LAKEPORT, Calif./LISBON (Dispatches) -- California’s biggest wildfire on record was expected to burn for the rest of the month, fire officials said Tuesday, as hot and windy conditions challenged thousands of fire crews battling eight major blazes burning out of control across the state.
The Mendocino Complex grew to span over 117,000 hectares – approximately the size of Los Angeles – by Tuesday morning, with barely a third of it contained since two wildfires merged at the southern tip of the Mendocino National Forest, the California Department of Forestry and Fire Protection (Cal Fire) said.
Meanwhile, Europe’s scorching heat wave has killed nine people in a week in Spain, health authorities said, as stifling temperatures kindled wildfires in the country and neighboring Portugal where a ferocious blaze encircled a resort town.
The Mendocino Complex fire north of San Francisco has been less destructive to property than some of the other wildfires in the state because it is mostly raging in remote areas. But officials say it threatens 11,300 buildings and some new evacuations were ordered over the weekend as the flames spread.
Hotter weather attributed to climate change is drying out vegetation, creating more intense fires that spread quickly from rural areas to city subdivisions, climate and fire experts say. But they also blame cities and towns that are expanding housing into previously undeveloped areas.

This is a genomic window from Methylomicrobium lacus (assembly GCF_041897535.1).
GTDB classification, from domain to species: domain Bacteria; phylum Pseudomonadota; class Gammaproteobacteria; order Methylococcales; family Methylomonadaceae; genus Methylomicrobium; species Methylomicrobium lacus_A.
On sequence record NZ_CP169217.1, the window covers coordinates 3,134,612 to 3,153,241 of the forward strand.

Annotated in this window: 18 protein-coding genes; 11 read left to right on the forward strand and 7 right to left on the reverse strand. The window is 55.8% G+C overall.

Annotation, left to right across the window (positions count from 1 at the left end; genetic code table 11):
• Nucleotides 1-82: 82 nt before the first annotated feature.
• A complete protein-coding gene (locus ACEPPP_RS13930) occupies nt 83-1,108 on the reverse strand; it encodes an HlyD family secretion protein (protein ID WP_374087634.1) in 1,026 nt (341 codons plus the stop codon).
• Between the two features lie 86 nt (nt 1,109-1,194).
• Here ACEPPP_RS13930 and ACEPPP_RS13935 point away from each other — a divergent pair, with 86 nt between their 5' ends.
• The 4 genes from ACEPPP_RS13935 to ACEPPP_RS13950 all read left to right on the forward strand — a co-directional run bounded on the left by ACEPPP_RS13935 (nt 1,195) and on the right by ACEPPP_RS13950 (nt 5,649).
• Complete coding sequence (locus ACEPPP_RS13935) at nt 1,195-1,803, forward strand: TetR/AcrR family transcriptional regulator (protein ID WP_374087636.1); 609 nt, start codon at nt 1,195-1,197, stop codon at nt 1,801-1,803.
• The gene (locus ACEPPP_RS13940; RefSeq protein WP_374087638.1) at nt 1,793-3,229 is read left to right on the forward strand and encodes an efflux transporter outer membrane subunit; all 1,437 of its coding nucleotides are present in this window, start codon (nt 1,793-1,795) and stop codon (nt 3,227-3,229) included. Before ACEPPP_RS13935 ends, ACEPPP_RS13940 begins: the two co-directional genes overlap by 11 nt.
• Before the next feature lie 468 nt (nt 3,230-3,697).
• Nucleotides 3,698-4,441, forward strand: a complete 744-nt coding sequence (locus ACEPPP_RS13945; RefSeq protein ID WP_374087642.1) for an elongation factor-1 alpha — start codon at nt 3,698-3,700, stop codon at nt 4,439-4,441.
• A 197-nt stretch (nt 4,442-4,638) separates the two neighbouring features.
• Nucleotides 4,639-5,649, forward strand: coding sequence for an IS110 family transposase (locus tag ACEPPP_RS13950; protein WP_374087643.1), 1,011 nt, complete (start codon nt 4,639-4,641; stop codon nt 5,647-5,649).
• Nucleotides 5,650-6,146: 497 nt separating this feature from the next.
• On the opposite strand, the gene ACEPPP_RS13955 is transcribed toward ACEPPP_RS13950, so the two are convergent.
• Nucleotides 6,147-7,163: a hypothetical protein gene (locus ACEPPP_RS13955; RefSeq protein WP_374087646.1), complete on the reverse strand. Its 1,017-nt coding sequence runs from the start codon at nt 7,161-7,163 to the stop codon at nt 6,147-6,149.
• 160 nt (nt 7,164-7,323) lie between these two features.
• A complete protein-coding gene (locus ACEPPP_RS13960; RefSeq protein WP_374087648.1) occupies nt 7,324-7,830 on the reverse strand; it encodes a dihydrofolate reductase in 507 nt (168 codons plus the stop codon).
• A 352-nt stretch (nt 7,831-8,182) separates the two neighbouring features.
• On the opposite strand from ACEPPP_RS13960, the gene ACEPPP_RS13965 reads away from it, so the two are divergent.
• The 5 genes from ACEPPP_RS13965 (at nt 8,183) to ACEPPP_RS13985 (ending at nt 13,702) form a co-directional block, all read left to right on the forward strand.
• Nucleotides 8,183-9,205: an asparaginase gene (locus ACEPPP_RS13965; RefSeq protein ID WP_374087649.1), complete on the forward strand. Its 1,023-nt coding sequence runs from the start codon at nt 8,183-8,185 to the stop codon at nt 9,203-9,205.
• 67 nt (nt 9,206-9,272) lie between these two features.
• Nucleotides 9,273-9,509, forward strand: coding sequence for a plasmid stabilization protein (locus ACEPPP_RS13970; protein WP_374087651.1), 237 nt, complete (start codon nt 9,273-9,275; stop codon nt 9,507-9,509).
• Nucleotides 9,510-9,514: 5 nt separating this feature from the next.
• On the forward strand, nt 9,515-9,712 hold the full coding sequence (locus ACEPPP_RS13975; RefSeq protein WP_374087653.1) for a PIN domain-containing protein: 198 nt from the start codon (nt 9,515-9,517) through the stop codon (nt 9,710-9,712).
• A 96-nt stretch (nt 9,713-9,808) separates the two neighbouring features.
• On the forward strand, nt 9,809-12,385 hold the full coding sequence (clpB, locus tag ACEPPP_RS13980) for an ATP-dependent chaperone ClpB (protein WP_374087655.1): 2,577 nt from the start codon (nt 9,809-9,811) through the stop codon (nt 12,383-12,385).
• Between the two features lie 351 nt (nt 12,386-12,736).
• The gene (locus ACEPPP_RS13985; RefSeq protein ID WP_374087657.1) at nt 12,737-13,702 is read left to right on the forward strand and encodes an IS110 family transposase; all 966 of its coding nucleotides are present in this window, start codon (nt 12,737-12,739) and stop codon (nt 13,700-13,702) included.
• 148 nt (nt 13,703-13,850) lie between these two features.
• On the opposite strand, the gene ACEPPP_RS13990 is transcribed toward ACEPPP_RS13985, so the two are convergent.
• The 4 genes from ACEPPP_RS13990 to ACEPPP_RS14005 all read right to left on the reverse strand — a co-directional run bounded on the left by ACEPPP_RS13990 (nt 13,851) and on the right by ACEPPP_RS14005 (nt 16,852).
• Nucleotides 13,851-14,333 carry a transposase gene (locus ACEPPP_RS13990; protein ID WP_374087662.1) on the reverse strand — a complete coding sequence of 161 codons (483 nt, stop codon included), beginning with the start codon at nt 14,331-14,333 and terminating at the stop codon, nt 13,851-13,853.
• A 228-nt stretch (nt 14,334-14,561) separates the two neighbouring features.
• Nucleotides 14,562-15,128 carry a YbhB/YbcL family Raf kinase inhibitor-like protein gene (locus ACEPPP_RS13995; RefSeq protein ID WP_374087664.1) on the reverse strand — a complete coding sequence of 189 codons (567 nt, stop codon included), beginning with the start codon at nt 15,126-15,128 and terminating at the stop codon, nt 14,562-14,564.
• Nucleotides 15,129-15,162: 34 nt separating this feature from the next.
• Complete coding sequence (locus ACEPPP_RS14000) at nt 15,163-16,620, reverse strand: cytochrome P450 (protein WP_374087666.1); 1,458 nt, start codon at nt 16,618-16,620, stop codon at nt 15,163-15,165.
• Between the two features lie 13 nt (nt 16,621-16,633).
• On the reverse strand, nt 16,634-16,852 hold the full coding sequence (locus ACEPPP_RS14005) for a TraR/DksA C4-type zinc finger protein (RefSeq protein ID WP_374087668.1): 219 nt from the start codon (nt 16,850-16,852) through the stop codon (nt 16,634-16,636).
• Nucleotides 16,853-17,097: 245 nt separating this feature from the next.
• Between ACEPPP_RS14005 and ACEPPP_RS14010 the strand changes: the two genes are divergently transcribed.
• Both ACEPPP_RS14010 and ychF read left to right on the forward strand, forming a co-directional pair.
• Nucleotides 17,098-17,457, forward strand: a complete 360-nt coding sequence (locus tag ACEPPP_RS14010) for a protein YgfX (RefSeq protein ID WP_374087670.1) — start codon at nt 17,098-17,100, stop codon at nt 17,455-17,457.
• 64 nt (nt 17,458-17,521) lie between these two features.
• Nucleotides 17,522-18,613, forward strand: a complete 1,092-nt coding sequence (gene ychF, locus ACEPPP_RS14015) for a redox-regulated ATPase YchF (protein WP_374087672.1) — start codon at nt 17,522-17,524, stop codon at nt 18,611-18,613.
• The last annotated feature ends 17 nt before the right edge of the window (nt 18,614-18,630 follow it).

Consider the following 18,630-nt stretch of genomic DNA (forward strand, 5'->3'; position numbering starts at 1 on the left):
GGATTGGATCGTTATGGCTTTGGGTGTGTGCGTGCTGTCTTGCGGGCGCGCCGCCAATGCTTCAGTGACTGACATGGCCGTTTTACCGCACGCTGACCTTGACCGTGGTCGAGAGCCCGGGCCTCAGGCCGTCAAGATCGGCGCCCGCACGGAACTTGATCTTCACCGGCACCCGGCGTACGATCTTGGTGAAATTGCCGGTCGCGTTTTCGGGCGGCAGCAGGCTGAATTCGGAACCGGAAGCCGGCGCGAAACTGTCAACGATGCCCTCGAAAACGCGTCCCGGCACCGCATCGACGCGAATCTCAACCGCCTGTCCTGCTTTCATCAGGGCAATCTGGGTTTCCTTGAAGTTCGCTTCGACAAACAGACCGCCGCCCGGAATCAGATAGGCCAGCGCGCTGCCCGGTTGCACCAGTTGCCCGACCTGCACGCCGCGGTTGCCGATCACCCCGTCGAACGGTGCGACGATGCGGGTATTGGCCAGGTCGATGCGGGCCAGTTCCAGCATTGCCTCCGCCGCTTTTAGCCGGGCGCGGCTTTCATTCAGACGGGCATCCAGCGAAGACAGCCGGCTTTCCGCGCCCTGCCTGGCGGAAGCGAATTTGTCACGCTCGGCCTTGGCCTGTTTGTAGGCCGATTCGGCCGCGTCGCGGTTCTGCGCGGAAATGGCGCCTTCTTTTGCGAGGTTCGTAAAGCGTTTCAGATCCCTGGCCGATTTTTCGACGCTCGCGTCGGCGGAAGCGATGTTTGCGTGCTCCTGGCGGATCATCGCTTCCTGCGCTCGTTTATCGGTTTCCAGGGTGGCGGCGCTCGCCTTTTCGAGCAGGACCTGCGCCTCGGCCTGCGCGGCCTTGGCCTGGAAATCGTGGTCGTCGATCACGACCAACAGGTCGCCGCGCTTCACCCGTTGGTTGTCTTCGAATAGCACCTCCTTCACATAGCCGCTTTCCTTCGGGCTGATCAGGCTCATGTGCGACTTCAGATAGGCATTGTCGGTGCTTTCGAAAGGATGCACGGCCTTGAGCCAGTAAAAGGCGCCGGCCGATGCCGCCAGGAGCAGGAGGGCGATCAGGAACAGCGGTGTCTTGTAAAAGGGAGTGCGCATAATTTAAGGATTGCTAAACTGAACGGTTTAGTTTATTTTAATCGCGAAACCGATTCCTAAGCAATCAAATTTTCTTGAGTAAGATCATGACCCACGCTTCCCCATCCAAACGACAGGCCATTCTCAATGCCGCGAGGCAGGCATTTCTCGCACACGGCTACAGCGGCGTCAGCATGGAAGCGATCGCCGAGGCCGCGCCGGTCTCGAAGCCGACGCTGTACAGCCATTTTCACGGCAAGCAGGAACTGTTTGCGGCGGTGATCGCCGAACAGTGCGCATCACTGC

Over 14,000 firefighters are battling more than a dozen major blazes throughout California, state Department of Forestry and Fire Protection spokesman Scott McLean said. "I can remember a couple of years ago when we saw 10 to 12,000 firefighters in the states of California, Oregon and Washington and never the 14,000 we see now,” he said.
In Europe, weeks of nonstop sunshine and near-record temperatures have caused droughts and seen tinder-dry forests consumed by wildfires from the Mediterranean to the Arctic Circle, in what many fear could be the region’s new normal in an era of climate change.
The devastating effects of the heat wave were visible from space, according to images of swaths of arid landscape taken by the German astronaut Alexander Gerst from the International Space Station.
"After several weeks of night flying, I was able to take the first day pictures of central Europe and Germany. The sight is shocking. Everything that should be green is parched and brown,” Gerst said on Twitter.
While the deadly hot spell is expected to ease in parts of Western Europe in the coming days, firefighters in Spain and Portugal struggled to contain wildfires that have swept southern areas.
In the southern Portuguese holiday region, residents and tourists have been evacuated from around an Algarve resort town as fire crews struggled to extinguish wildfires that have raged for days leaving 30 people injured, one seriously.